Alcidos Goodin, of French Canadian ancestry, was born with surname Godin, but followed in the footsteps of several of his twelve elder siblings by adding the additional ‘o’ in order to avoid the unfortunate American pronunciation. A construction worker who followed WPA jobs from Minnesota to San Francisco, Alcidos proved a perfect gentleman and a brave worker too. He’d helped build the San Francisco-Oakland Bay Bridge as well as its younger and more splendid sister span, which had opened just before Leona and he met. Alcidos would have good, if dangerous, work for years to come. Best of all, he also loved to dance and wanted lots of children.

Unlike the portrait of Mama and Papa, the photograph Alcidos and Leona had taken at the Golden Gate International Exposition shows two bright-eyed smiling faces, serene and confident in their future happiness together.

Thus, as you might imagine, the first time Alcidos returned, Leona did not recognize him. She was so big, the baby due any day, that she mistook him for an angel. She had been resting for a moment on the little back porch of their new home in Visitacion Valley, when the hummingbird flew to her and hovered, drenched in sunlight. Her heart sang with joy. The baby would be swaddled in love and happiness as voluminous as any babe could want.

It was not long after that, friends of Alcidos who had been working on the job with him, and his foreman knocked on her door. The darkness that encompassed them chilled her. It was an unthinking certainty of doom. Probably the foreman spoke first, clutching his hat, “How sorry we are to have to bring you this sad, very, very, sad, dreadful news…And, especially as you are in your condition, Mrs. Goodin…We are not sure how it happened…” He did not want to say it right out. He wanted to prepare her.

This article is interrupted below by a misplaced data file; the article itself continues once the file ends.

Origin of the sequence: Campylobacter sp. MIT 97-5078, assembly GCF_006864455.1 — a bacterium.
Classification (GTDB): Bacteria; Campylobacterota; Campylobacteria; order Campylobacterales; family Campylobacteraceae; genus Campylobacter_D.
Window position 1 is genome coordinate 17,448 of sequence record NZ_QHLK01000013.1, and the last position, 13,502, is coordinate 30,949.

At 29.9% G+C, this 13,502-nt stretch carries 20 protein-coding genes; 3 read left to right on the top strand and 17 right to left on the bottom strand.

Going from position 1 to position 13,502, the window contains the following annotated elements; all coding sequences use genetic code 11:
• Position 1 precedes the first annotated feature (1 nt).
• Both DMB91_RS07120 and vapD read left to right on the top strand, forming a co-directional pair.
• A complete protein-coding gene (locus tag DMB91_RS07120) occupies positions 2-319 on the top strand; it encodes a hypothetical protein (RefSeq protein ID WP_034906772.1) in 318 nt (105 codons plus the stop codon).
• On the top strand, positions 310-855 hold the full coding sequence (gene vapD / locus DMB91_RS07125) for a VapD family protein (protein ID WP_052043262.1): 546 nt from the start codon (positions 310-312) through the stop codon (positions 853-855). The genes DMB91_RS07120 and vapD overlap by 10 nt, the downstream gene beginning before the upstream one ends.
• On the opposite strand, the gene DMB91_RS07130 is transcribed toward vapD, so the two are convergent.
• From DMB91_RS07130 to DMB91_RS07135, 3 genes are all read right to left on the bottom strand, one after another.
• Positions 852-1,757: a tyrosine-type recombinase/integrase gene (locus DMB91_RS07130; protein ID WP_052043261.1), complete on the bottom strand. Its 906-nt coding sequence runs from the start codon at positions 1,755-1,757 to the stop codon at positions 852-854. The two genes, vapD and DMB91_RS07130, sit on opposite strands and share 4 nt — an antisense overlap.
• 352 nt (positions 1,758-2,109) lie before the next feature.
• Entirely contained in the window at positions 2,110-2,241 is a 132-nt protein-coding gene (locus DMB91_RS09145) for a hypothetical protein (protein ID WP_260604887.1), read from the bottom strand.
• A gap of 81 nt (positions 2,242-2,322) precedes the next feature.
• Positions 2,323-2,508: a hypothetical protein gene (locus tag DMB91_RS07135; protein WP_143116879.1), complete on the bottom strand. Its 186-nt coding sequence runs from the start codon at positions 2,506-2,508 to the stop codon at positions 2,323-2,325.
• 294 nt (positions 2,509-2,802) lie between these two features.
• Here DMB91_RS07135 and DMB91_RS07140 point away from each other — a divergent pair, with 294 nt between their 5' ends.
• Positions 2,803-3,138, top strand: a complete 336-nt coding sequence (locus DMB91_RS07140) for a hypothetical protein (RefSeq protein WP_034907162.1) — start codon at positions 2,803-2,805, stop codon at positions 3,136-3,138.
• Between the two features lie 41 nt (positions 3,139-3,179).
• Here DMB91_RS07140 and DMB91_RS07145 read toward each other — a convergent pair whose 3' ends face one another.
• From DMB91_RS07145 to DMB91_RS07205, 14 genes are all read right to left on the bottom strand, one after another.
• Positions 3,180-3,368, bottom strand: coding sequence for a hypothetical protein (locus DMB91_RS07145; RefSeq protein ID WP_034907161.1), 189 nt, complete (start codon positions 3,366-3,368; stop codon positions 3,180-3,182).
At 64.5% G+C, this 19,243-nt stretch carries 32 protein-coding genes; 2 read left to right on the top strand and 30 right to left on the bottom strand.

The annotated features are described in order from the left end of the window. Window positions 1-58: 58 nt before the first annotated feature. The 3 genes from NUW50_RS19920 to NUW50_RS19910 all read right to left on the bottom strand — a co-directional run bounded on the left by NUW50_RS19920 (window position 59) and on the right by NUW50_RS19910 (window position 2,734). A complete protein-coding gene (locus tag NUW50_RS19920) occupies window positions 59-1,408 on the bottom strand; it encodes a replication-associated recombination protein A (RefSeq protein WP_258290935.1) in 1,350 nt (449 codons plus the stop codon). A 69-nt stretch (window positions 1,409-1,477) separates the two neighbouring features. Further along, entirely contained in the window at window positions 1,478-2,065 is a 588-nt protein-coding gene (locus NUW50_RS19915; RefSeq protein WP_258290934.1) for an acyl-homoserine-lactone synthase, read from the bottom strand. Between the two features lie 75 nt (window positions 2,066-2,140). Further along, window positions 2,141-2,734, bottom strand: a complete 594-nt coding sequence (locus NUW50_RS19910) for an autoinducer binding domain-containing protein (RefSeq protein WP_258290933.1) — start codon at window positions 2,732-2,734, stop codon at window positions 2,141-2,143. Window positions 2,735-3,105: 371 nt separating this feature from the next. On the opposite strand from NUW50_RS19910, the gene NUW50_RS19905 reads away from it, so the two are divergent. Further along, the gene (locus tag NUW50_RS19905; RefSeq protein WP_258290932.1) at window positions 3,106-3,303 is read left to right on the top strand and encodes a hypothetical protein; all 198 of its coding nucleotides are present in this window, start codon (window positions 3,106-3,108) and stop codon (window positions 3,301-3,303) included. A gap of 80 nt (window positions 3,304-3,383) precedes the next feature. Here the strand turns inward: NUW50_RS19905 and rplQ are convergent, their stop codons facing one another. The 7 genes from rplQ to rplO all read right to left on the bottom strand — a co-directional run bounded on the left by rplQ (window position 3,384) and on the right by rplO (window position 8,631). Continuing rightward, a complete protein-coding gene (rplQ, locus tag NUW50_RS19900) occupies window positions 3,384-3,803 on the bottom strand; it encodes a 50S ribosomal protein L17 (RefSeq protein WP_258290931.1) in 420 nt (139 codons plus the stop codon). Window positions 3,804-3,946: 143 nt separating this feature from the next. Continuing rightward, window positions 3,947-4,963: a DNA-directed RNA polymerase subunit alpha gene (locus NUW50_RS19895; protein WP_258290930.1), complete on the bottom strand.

Strangely, she was suddenly the calm one. She asked, “My husband has been hurt?” Their hesitation and furtive glances told her what they could not say. “Alcidos is dead,” she whispered, to herself or them it didn’t matter. They were relieved. They continued as if it had been one of them that had braved the evil words. Leona let them prattle on, condolences and regrets piling one atop the other, a rubble heap as tall as at one of their construction sites.

Others, tongue-tied or talkative, came and went. The parlor filled with the sounds and scents of birth and death. Gifts of baby booties and tiny crocheted hats sat alongside impossibly dense clusters of flowers and baked goods. Cards of happy congratulations mingled with those pronouncing sorrow. Mama took care of her in the four days between death and birth, and remained with her thereafter. Alcidos Goodin Junior (Alci) was born while his father rumbled away on an eastbound train; his family wanted to bury him in their Minnesota plot. Leona was too shocked by the first loss to protest the second, but it developed that his body was inconsequential.